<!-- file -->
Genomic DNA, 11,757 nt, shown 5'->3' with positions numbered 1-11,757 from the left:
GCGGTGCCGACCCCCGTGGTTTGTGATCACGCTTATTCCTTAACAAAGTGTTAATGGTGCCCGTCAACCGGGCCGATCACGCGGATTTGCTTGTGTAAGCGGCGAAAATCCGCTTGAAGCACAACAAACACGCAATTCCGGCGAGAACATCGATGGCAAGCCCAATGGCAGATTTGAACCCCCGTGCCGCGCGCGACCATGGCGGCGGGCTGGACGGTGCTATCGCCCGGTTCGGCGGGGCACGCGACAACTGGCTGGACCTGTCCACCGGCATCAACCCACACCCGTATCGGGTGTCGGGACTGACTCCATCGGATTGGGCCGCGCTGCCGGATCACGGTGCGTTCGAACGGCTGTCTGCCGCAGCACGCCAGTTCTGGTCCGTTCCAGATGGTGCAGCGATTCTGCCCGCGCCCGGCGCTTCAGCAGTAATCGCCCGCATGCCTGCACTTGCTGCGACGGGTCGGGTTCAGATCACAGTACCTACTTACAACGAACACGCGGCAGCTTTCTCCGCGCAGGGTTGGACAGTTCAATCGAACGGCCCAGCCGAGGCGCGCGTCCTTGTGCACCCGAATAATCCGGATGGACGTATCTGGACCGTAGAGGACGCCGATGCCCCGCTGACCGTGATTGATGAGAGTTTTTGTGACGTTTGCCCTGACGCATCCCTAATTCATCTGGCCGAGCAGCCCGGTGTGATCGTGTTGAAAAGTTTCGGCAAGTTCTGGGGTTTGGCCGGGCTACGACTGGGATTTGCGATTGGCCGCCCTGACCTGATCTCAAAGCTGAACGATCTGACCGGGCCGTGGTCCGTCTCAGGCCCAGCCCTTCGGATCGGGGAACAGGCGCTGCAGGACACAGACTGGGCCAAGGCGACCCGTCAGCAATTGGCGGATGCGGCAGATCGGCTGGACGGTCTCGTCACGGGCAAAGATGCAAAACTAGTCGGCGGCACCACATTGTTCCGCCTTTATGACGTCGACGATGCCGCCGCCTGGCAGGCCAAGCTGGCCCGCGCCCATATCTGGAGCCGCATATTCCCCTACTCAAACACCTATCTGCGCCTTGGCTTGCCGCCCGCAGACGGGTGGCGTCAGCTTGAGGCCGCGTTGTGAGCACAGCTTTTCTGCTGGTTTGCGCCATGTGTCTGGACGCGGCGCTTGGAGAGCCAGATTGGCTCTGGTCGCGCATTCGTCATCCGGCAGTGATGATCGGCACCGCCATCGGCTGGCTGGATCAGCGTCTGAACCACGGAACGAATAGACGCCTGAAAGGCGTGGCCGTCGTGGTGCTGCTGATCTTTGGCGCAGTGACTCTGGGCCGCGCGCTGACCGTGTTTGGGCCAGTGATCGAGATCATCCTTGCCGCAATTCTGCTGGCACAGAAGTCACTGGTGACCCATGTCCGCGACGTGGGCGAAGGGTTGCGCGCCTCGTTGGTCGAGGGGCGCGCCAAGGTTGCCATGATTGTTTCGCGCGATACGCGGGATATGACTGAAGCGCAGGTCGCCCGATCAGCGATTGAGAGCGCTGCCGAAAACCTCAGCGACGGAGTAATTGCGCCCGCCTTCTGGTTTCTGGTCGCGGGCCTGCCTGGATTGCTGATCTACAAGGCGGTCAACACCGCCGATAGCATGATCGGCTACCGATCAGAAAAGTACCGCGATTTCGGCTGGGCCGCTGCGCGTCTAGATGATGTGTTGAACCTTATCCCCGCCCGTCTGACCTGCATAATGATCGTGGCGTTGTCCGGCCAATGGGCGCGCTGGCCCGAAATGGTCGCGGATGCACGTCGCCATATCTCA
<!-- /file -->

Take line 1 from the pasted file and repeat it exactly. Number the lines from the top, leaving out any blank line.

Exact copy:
Genomic DNA, 11,757 nt, shown 5'->3' with positions numbered 1-11,757 from the left: